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- Harry Mount, the London Telegraph


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History, it would seem, has “ended” more than once. In 1919, we arrived at the supposed end of history with the treaty at Versailles. We all know how that turned out. In 1991, so we were told, the dissolution of the Soviet Union ushered in another “end of history.” Now, alas, we have seen how the malevolence of the world never ends, and the former Evil Empire itself is not so “former” after all.


As we observed in February’s “Notes and Comments,” the promised global triumph of liberal democracy in the post-Soviet world has proven to be the destructive fantasy of our time. We have seen in the continued global conflict a retribalized world that has magnified the threat of Islamic extremism. And, as Mr. Putin’s recent Crimean escapade has demonstrated, a world without American leadership on the international stage is as dangerous as any we have seen since 1945.


When The New Criterion first began publication in 1982, the Soviet colossus was still casting its malignant shadow across Europe and beyond. For years the magazine stood on the battlefield of not only the cultural world of the arts, but of the massive clash of ideologies that threatened at every moment to destroy the fragile peace achieved at Yalta.


Now as then, we find ourselves in the midst of a global war of ideas, and no publication is more actively or resolutely engaged in this struggle than The New Criterion. Our mission is to defend the institutions, traditions, and culture that are our collective heritage against the many forces, internal as well as external, that threaten to undermine them.


We are proud of what we have achieved, but we know that without the continued support of our readers we would not be able to continue this vital fight. As we look to close our budget shortfall before the end of our fiscal year, your contribution is as critical as it has ever been. I hope that we can rely on your support.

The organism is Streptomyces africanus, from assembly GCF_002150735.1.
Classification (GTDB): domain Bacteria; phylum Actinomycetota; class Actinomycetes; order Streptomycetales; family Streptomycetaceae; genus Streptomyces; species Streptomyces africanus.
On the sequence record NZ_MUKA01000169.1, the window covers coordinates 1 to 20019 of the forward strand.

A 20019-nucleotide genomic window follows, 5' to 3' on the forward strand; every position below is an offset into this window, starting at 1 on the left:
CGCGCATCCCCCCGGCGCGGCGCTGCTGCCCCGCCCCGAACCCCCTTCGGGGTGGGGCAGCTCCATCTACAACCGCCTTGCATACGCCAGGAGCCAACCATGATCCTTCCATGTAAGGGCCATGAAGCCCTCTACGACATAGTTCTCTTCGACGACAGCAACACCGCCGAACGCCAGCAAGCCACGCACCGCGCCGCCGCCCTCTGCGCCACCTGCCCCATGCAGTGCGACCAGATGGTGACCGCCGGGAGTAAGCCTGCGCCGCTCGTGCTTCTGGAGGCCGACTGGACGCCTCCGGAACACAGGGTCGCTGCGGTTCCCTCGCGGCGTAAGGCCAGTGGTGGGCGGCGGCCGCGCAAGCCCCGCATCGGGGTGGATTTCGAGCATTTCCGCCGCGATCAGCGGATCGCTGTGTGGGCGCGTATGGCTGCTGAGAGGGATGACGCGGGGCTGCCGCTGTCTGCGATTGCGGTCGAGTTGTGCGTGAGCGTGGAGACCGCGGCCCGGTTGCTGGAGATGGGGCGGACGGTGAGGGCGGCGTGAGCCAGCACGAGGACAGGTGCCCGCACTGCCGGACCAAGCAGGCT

Now in its thirty-second season, The New Criterion is more wide-reaching and vibrant than ever. In keeping with its high standard of cultural criticism, this season The New Criterion has published yet another selection of outstanding essays and reviews. We want to mention in particular the contributions by Anthony Daniels, Henry Kissinger, Denis Donohue, David Pryce-Jones, Andrew McCarthy, Ben Downing, and Eric Ormsby. William Kristol of The Weekly Standard called Harvey Mansfield’s piece on Machiavelli in our September issue the “article of the year.” In addition, our regular columnists are widely regarded as among the best now writing: James Bowman on the Media, Jay Nordlinger on Music, Karen Wilkin and James Panero on Art, Emily Esfahani Smith on Manners and Morals, and Kevin D. Williamson on Theater. We continue to publish many of today’s most talented poets, and have just selected John Poch’s Fix Quiet as the recipient of the 2014 New Criterion Poetry Prize. Further, I am proud to note that George Green, the recipient of our 2012 Poetry Prize, was recently honored by the American Academy of Arts and Letters and received the Poet’s Prize for his book, Lord Byron’s Foot.


The New Criterion’s editors have their own spheres of influence that extend far beyond the pages of the magazine. Our Executive Editor James Panero, our Managing Editor Emily Esfahani Smith, and our Associate Editor Brian Kelly all appear frequently in such publications as The Wall Street Journal, the New York Post, City Journal, and New York Magazine. Their passionate and intelligent commentary brings the values and ideas that underpin The New Criterion to a wide-ranging audience.


The New Criterion has striven since its founding to identify and develop young, talented writers, and we continue to reap the benefits of that effort in our pages and among our staff. Eric Simpson, who began writing music criticism for our weblog as an intern, is nearing the end of his term as the magazine’s first Hilton Kramer Fellow in Criticism, and we are delighted that he will be staying on as Assistant Editor. In June we will welcome our second Hilton Kramer Fellow, Christine Emba, a Princeton graduate who comes to us from the Economist Intelligence Unit. We hope that the Fellowship, which was made possible in part by your contributions, will continue to serve as a platform for young writers to launch successful careers in cultural criticism.